I sat on the floor of my room, curled like an apostrophe around a bookcase lying prone on the infuriatingly un-level carpet. Holding the side of the bookcase against my knees, I clamped the shelf under my arm and twisted the screwdriver painfully with my right hand (I’m left-handed, so this took a fair bit of coordination). It was nearing dinnertime, and I had a meeting to go to, but I was absolutely determined to get this thing put together. Before I had to go anywhere, before I ate, before the Engineer came back from whatever he’d been doing all day, this bookcase would be upright and my books would be rescued from their homelessness.
This corner of my room had been driving me crazy for weeks. My printer was perched precariously on a wobbly table with spindly legs. My books were stacked as neatly as possibly in various corners of my room. My papers were strewn in heaps under the printer and on the ledge running under my window. Clearly, I needed a bookshelf.
What I had envisioned was a bookcase already assembled, perhaps one from a garage sale or a family member’s guest room, or even Goodwill. Nothing fancy, of course, but already possessing nails and screws in all the vital places.
I found myself instead with this pressboard, “coffee cherry” finish kit from Shopko and a familiar stubborn voice in my head telling me I didn’t need anyone else to help me put it together.
And I was right. I may have attached the bottom slightly crooked and had to redo it. I may have had red lines that purpled into bruises on my legs from holding the pieces tightly together while I twisted the screws through. I may have nailed the cardboard backing on so that it bubbles out a little bit at the bottom. But it stands, and it holds my books, and I am happy.
My mother (who, as you may recall, also likes to rearrange furniture at times) put together the table and chairs in our breakfast nook at home all by herself. She wrestled with the legs and heavy top, chased screws across the floor out of the cat’s reach, and threw a tablecloth over the finished product with a proud flourish.
I suspect I get some of my independence from her.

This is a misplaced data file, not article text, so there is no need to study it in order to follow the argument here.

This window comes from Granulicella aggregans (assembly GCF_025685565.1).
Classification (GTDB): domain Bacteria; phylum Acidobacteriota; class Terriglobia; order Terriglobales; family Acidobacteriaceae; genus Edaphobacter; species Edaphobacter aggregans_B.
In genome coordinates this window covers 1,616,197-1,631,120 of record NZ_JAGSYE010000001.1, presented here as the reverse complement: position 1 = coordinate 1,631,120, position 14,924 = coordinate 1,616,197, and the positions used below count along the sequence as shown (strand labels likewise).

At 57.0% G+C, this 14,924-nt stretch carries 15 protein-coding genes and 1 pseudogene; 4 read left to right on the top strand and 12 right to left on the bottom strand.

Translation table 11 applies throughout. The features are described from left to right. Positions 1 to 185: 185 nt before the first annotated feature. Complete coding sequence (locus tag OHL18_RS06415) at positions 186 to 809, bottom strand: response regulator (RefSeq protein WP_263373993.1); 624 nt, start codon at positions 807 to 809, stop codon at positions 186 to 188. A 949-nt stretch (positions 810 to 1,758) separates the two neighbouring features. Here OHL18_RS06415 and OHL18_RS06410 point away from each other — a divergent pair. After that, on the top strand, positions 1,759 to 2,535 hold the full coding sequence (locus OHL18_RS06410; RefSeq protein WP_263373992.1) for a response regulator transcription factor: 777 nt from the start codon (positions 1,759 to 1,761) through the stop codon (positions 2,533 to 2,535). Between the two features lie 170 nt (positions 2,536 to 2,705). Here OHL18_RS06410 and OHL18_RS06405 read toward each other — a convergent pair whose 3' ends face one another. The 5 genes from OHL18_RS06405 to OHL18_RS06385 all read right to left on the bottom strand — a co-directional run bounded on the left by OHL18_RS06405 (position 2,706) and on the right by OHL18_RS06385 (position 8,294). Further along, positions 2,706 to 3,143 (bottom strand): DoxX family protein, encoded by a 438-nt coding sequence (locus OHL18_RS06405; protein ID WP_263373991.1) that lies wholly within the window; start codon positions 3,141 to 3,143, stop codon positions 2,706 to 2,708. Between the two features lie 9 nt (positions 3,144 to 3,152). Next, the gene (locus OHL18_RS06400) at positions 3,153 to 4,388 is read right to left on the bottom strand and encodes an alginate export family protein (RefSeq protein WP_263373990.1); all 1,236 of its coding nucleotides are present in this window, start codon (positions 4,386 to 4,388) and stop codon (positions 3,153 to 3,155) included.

I’ve been fortunate enough to always have people to call if I need something moved, or built, or fixed. But it’s nice to know that, should the need arise, my bright pink toolbox and I can probably figure things out.
Fathers of daughters are determined to ensure that their little girls can be self-sufficient and not have to depend on untrustworthy boys with scandalous designs on their daughters for assistance. So during our many cross country road trips during my Marine service I would lecture..I mean explain….to them about various subjects like basic electricity, plumbing, and most importantly, the operation of the internal combustion engine and its collateral parts. If they were on the road and a problem happened with the car I didn’t want them to be at the mercy of Conway McConman, the shade tree mechanic at the local mechanic’s shop. For my efforts I reaped unending calumny, scorn, and mocking dismissal of my fatherly advice. Occasionally the subject will arise even now and when it does the assaults upon my character renew afresh. As an addendum, independence is only one of the wonderful qualities you get from your mother who is one of my favorite people in the world.
I’m sure my dad would agree with your viewpoints, and there must have been several lectures I’m forgetting on things like car maintenance and being assertive with the people at the phone store who will try to rip you off. My beloved mother, however, had more opportunity to demonstrate these independent qualities since our dad was on trips so often.
My youngest got fished in to a “Free” deal when AOL was sending out CDs to everyone with a heartbeat. She decided that it was lame and cancelled but, of course, the cancellation got “lost” and the next thing she knew her bank account was overdrawn because AOL had made the charge. I found the insufficient fund notice by happenstance and asked her what was going on only to find that she had called AOL and given them what for and got the cancellation processed effective the day she made it, and called the bank and demanded that the overdraft notice and charge be revoked because it was the scoundrels at AOL who were at fault and the bank did as she asked. I asked her “Why didn’t you tell me” and she said “Why would I? I could handle it.” I knew she was going to be just fine and so she has. Confident daughters make dad’s very happy.